Japan's science and technology successes and momentum, combined with the difficulties being experienced by many U.S. companies and industries at that time, led to increased focus on the U.S.-Japan science and technology relationship. A number of concerns and questions were raised. Why were Japanese companies apparently better positioned to capitalize on U.S. innovations than were U.S. firms? Would Japanese dominance of some critical component and equipment areas leave U.S. consumers and producers vulnerable to anticompetitive practices, and impair the ability of the United States to incorporate leading edge commercial technologies in weapons systems? Was it appropriate for Japanese firms to enjoy access to a U.S. university research base built through years of U.S. government investment, while providing only incremental funding? Did Japan's relative emphasis on targeted research in proprietary settings over more fundamental work in open settings constitute "free-riding" on the world's fundamental research base? Would rising Japanese investments in U.S. manufacturing and high technology help to sustain U.S. capability to innovate? Would increased U.S.-Japan trade friction centered on high technology lead to a split in the security alliance? Why had most U.S. efforts to achieve greater reciprocity produced disappointing results, at times appearing to place even greater strains on the U.S.-Japan relationship?

Over the time that the study has been conducted, some elements of this context have shifted dramatically. On the national security side, the United States and Japan have mostly reaffirmed existing arrangements and taken initial steps to reorient the security alliance to fit the post-Cold War environment. On the economic side, the U.S. economy and U.S.-based companies appear to be very strong today, while Japanese advantages have diminished and in some cases dissipated. In particular, U.S. strengths in innovation and technology commercialization have reasserted themselves. The emergence of new high-technology competitors based in Asia is affecting U.S. and Japanese strategies, prompting a shift in focus from bilateral to multilateral relationships.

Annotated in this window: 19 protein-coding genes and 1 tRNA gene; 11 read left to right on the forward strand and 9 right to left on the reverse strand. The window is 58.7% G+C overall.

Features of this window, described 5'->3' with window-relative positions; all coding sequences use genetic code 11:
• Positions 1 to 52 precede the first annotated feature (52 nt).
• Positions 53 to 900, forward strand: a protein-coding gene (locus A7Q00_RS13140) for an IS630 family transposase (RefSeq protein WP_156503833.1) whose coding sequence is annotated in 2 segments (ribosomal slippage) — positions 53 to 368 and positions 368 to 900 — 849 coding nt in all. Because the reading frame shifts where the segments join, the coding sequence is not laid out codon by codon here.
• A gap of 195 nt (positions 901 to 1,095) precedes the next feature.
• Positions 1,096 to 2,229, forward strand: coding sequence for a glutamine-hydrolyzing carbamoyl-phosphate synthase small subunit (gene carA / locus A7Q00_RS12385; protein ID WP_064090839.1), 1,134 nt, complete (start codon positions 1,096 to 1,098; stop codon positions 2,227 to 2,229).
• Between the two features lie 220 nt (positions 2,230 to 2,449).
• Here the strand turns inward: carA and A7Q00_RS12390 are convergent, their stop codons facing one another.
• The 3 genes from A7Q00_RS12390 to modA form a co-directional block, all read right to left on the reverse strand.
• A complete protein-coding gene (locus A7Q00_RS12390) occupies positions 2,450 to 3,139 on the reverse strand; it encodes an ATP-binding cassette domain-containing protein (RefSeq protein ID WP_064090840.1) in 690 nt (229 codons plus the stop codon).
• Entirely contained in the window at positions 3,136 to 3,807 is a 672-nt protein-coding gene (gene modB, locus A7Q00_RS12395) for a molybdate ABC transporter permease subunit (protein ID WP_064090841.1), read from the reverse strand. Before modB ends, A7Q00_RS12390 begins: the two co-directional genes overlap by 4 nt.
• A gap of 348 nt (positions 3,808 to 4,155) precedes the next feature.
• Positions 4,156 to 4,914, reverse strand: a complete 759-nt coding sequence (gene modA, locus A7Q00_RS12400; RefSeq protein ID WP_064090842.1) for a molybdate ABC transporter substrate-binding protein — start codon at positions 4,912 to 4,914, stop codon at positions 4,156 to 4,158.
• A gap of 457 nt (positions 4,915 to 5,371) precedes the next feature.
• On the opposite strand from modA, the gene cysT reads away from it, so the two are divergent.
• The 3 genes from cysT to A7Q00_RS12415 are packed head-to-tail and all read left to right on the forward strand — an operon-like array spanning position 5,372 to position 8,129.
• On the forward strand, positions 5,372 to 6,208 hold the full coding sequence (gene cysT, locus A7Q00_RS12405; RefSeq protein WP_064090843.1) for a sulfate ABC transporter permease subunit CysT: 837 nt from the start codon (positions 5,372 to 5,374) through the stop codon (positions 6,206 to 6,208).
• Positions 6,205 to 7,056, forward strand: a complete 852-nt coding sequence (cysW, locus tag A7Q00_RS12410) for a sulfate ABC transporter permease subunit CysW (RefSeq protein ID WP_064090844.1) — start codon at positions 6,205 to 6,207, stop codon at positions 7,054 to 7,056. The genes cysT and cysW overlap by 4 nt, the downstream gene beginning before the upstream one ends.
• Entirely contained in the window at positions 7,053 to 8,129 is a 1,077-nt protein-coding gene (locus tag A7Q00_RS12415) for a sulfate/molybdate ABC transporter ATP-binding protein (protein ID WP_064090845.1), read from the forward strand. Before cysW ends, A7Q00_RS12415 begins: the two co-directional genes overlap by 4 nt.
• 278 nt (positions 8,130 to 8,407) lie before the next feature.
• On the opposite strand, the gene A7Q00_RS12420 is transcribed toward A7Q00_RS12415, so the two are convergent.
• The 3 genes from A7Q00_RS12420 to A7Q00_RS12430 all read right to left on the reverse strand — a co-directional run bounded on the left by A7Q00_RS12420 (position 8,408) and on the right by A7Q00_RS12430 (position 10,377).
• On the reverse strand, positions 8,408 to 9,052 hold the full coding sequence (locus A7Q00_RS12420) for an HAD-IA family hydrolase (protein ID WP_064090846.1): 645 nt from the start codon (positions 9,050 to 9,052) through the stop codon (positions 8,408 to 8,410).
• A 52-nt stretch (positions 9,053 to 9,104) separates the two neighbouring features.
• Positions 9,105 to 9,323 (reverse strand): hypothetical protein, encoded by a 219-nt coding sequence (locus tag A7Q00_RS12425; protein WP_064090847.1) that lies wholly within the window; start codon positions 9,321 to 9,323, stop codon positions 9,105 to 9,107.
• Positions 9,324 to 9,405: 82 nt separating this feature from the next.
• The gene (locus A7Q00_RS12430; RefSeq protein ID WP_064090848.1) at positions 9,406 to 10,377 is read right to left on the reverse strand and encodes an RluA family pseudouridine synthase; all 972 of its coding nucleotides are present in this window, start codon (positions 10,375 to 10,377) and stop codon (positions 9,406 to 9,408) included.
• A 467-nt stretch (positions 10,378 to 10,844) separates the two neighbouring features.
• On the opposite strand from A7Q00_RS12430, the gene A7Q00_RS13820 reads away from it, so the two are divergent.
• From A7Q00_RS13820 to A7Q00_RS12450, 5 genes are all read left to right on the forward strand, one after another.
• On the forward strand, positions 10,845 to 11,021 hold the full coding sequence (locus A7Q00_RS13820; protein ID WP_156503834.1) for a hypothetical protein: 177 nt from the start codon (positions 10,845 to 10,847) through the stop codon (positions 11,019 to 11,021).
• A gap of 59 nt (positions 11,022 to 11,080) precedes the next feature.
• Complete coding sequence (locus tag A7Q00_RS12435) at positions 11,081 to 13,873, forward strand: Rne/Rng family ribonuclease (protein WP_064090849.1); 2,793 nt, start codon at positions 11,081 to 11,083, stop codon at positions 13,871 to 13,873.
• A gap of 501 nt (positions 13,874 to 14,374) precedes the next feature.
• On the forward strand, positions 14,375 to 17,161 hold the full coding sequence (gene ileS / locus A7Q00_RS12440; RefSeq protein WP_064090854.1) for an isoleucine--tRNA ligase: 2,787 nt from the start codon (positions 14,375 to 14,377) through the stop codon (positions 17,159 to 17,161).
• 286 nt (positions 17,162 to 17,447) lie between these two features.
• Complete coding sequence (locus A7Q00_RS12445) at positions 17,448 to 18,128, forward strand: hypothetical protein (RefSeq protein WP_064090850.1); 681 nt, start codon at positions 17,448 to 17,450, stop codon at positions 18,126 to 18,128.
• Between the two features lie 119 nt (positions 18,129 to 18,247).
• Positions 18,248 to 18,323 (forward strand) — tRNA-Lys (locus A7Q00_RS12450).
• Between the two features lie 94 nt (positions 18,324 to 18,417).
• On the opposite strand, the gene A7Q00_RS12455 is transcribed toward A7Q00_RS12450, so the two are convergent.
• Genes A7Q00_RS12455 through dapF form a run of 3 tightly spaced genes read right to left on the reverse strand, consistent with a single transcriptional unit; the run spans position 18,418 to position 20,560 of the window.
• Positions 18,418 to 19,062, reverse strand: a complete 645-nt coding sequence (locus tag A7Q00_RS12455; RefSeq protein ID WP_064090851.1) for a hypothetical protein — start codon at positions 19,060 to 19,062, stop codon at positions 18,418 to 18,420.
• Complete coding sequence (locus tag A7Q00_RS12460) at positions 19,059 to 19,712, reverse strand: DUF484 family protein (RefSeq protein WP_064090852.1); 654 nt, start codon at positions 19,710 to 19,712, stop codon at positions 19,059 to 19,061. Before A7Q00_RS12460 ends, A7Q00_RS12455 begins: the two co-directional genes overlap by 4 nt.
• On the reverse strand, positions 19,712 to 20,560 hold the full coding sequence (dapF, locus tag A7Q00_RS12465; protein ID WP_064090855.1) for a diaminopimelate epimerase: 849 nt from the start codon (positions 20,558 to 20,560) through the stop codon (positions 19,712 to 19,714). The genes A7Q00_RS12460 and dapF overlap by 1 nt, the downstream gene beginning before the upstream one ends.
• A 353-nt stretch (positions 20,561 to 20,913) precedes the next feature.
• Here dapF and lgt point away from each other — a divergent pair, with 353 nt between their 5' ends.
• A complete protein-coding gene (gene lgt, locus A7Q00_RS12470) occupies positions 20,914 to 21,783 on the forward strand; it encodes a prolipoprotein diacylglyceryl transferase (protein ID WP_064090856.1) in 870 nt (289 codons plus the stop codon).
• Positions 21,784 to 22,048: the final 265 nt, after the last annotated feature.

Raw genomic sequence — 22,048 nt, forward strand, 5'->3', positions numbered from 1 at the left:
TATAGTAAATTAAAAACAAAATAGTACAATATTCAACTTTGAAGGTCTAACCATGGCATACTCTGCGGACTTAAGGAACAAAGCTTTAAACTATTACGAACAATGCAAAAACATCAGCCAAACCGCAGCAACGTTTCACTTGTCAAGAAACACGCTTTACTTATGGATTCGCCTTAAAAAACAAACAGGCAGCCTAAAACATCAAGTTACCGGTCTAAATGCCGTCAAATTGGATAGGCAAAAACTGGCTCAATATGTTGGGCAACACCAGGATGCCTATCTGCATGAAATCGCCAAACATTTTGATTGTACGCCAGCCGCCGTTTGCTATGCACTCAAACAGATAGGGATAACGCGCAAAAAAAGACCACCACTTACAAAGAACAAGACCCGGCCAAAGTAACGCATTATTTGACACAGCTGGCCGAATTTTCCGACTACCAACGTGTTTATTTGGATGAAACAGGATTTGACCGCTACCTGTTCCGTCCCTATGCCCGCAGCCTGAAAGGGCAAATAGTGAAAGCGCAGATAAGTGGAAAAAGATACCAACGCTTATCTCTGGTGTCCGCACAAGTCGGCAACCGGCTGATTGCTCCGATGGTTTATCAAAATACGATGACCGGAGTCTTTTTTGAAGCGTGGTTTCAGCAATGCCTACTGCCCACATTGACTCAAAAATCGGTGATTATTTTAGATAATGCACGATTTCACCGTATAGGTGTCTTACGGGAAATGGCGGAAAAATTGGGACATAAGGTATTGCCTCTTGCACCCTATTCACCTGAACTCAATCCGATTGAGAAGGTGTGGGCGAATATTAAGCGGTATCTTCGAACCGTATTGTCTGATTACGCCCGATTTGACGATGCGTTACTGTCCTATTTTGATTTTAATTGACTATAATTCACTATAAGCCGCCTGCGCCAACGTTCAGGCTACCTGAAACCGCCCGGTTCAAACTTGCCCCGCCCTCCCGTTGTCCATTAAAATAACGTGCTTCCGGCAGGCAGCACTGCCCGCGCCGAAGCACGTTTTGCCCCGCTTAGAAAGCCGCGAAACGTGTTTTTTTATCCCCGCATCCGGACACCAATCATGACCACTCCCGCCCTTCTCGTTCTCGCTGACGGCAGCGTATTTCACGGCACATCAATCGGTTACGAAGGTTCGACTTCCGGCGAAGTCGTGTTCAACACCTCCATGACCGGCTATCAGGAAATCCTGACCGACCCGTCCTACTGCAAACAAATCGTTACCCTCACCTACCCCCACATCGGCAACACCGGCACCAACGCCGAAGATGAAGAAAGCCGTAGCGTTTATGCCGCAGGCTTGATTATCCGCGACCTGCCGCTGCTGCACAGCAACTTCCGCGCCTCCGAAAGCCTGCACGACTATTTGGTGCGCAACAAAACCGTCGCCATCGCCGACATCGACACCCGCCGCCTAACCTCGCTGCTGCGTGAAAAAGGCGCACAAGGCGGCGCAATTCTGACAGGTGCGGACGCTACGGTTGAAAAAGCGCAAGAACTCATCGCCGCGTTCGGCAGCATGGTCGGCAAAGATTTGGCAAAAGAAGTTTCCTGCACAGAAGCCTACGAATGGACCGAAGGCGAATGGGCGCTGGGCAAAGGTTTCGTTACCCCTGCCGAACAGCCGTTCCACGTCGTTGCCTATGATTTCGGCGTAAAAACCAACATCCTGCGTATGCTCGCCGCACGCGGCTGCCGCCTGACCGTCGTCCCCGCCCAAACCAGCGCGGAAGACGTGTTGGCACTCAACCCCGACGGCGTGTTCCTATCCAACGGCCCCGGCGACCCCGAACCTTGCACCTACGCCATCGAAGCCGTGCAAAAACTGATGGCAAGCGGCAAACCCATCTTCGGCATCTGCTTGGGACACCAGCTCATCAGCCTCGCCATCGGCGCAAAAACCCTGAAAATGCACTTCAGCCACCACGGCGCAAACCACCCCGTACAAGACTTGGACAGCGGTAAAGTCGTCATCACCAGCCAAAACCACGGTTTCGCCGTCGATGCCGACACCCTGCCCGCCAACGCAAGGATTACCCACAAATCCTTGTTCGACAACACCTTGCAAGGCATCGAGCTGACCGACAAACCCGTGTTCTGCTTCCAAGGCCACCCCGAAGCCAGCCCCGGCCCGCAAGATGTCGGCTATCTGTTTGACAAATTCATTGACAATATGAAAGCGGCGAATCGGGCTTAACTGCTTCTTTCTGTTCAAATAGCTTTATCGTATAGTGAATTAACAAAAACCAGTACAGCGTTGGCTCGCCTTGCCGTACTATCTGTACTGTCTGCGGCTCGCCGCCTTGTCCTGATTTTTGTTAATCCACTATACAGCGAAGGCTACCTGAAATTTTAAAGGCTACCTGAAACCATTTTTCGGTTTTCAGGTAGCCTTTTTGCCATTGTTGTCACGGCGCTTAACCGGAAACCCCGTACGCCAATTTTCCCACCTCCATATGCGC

At the same time, important aspects of the U.S.-Japan science and technology relationship, including many traditional asymmetries in exchange and cooperation, have not fundamentally changed.

This framework statement seeks to integrate the findings and recommendations of the two task forces, outline the long-term U.S. interests that are at stake in the science and technology relationship with Japan, and highlight the key priorities that the U.S. public and private sectors should pursue in the future.

LONG-TERM U.S. INTERESTS AT STAKE

Future U.S. economic performance and security depend to a considerable extent on maintaining and enhancing U.S. capabilities to generate and utilize innovation in developing and producing competitive goods and services for the global market. Science and technology relations with Japan can affect these capabilities in a number of ways.

In the national security area, cooperation in defense production, often involving transfer of U.S. technology to Japan, has long been an important part of the alliance. This cooperation has facilitated increased Japanese defense capabilities within the alliance and generated revenue for U.S. companies that could be reinvested in next-generation technologies. The alliance itself has advanced long-standing U.S. security interests in Asia, such as preventing the rise of a hegemonic power, ensuring the freedom of sea lanes in the region, and expanding commerce and trade. This cooperation has also delivered considerable benefits to Japan, in the form of enhanced manufacturing capabilities, and a business and technological base in aircraft and related components industries needed to enter commercial markets.



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